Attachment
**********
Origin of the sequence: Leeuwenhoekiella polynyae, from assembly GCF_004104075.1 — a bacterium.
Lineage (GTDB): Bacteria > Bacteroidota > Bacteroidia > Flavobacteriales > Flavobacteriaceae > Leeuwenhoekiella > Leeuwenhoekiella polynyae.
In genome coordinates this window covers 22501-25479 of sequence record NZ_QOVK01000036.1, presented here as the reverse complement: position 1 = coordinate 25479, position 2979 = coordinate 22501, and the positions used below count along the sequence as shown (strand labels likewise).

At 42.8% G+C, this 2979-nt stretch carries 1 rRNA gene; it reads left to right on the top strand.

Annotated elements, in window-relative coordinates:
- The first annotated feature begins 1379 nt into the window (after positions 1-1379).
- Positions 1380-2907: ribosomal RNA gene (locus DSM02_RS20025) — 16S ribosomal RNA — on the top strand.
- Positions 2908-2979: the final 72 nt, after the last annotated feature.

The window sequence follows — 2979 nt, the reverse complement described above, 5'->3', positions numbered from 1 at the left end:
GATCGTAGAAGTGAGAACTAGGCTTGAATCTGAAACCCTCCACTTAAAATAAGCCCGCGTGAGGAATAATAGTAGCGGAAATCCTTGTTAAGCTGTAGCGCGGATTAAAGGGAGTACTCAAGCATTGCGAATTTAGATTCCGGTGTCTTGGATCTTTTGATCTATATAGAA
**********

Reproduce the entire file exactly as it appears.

Origin of the sequence: Leeuwenhoekiella polynyae, from assembly GCF_004104075.1 — a bacterium.
Lineage (GTDB): Bacteria > Bacteroidota > Bacteroidia > Flavobacteriales > Flavobacteriaceae > Leeuwenhoekiella > Leeuwenhoekiella polynyae.
In genome coordinates this window covers 22501-25479 of sequence record NZ_QOVK01000036.1, presented here as the reverse complement: position 1 = coordinate 25479, position 2979 = coordinate 22501, and the positions used below count along the sequence as shown (strand labels likewise).

At 42.8% G+C, this 2979-nt stretch carries 1 rRNA gene; it reads left to right on the top strand.

Annotated elements, in window-relative coordinates:
- The first annotated feature begins 1379 nt into the window (after positions 1-1379).
- Positions 1380-2907: ribosomal RNA gene (locus DSM02_RS20025) — 16S ribosomal RNA — on the top strand.
- Positions 2908-2979: the final 72 nt, after the last annotated feature.

The window sequence follows — 2979 nt, the reverse complement described above, 5'->3', positions numbered from 1 at the left end:
GATCGTAGAAGTGAGAACTAGGCTTGAATCTGAAACCCTCCACTTAAAATAAGCCCGCGTGAGGAATAATAGTAGCGGAAATCCTTGTTAAGCTGTAGCGCGGATTAAAGGGAGTACTCAAGCATTGCGAATTTAGATTCCGGTGTCTTGGATCTTTTGATCTATATAGAA